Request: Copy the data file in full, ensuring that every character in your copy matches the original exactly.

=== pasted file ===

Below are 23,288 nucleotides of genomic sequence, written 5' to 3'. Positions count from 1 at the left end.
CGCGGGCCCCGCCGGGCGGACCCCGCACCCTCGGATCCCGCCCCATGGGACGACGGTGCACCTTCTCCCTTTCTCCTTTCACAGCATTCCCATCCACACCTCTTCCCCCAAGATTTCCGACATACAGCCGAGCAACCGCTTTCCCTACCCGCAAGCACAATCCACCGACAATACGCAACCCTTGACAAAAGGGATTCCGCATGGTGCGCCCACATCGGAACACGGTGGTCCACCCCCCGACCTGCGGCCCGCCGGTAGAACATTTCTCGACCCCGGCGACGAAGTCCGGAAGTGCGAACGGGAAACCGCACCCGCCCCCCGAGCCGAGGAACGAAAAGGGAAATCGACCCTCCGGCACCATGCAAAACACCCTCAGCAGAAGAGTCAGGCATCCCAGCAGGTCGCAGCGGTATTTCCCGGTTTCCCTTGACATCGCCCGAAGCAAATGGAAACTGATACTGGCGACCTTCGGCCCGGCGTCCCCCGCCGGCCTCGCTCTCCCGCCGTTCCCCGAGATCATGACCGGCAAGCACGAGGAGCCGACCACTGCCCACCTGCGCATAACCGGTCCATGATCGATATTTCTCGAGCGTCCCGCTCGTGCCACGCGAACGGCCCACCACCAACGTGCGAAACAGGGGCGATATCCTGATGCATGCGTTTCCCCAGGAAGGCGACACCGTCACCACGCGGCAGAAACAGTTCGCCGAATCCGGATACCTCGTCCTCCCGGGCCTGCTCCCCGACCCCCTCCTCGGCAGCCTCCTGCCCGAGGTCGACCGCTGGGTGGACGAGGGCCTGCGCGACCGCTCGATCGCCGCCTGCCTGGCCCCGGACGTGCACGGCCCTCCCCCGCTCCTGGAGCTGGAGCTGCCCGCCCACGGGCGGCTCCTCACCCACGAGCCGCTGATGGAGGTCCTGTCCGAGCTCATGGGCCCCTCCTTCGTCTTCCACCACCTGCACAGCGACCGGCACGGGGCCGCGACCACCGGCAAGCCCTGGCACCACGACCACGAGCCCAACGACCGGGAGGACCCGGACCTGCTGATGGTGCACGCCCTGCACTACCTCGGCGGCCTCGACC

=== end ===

Below are 23,288 nucleotides of genomic sequence, written 5' to 3'. Positions count from 1 at the left end.
CGCGGGCCCCGCCGGGCGGACCCCGCACCCTCGGATCCCGCCCCATGGGACGACGGTGCACCTTCTCCCTTTCTCCTTTCACAGCATTCCCATCCACACCTCTTCCCCCAAGATTTCCGACATACAGCCGAGCAACCGCTTTCCCTACCCGCAAGCACAATCCACCGACAATACGCAACCCTTGACAAAAGGGATTCCGCATGGTGCGCCCACATCGGAACACGGTGGTCCACCCCCCGACCTGCGGCCCGCCGGTAGAACATTTCTCGACCCCGGCGACGAAGTCCGGAAGTGCGAACGGGAAACCGCACCCGCCCCCCGAGCCGAGGAACGAAAAGGGAAATCGACCCTCCGGCACCATGCAAAACACCCTCAGCAGAAGAGTCAGGCATCCCAGCAGGTCGCAGCGGTATTTCCCGGTTTCCCTTGACATCGCCCGAAGCAAATGGAAACTGATACTGGCGACCTTCGGCCCGGCGTCCCCCGCCGGCCTCGCTCTCCCGCCGTTCCCCGAGATCATGACCGGCAAGCACGAGGAGCCGACCACTGCCCACCTGCGCATAACCGGTCCATGATCGATATTTCTCGAGCGTCCCGCTCGTGCCACGCGAACGGCCCACCACCAACGTGCGAAACAGGGGCGATATCCTGATGCATGCGTTTCCCCAGGAAGGCGACACCGTCACCACGCGGCAGAAACAGTTCGCCGAATCCGGATACCTCGTCCTCCCGGGCCTGCTCCCCGACCCCCTCCTCGGCAGCCTCCTGCCCGAGGTCGACCGCTGGGTGGACGAGGGCCTGCGCGACCGCTCGATCGCCGCCTGCCTGGCCCCGGACGTGCACGGCCCTCCCCCGCTCCTGGAGCTGGAGCTGCCCGCCCACGGGCGGCTCCTCACCCACGAGCCGCTGATGGAGGTCCTGTCCGAGCTCATGGGCCCCTCCTTCGTCTTCCACCACCTGCACAGCGACCGGCACGGGGCCGCGACCACCGGCAAGCCCTGGCACCACGACCACGAGCCCAACGACCGGGAGGACCCGGACCTGCTGATGGTGCACGCCCTGCACTACCTCGGCGGCCTCGACC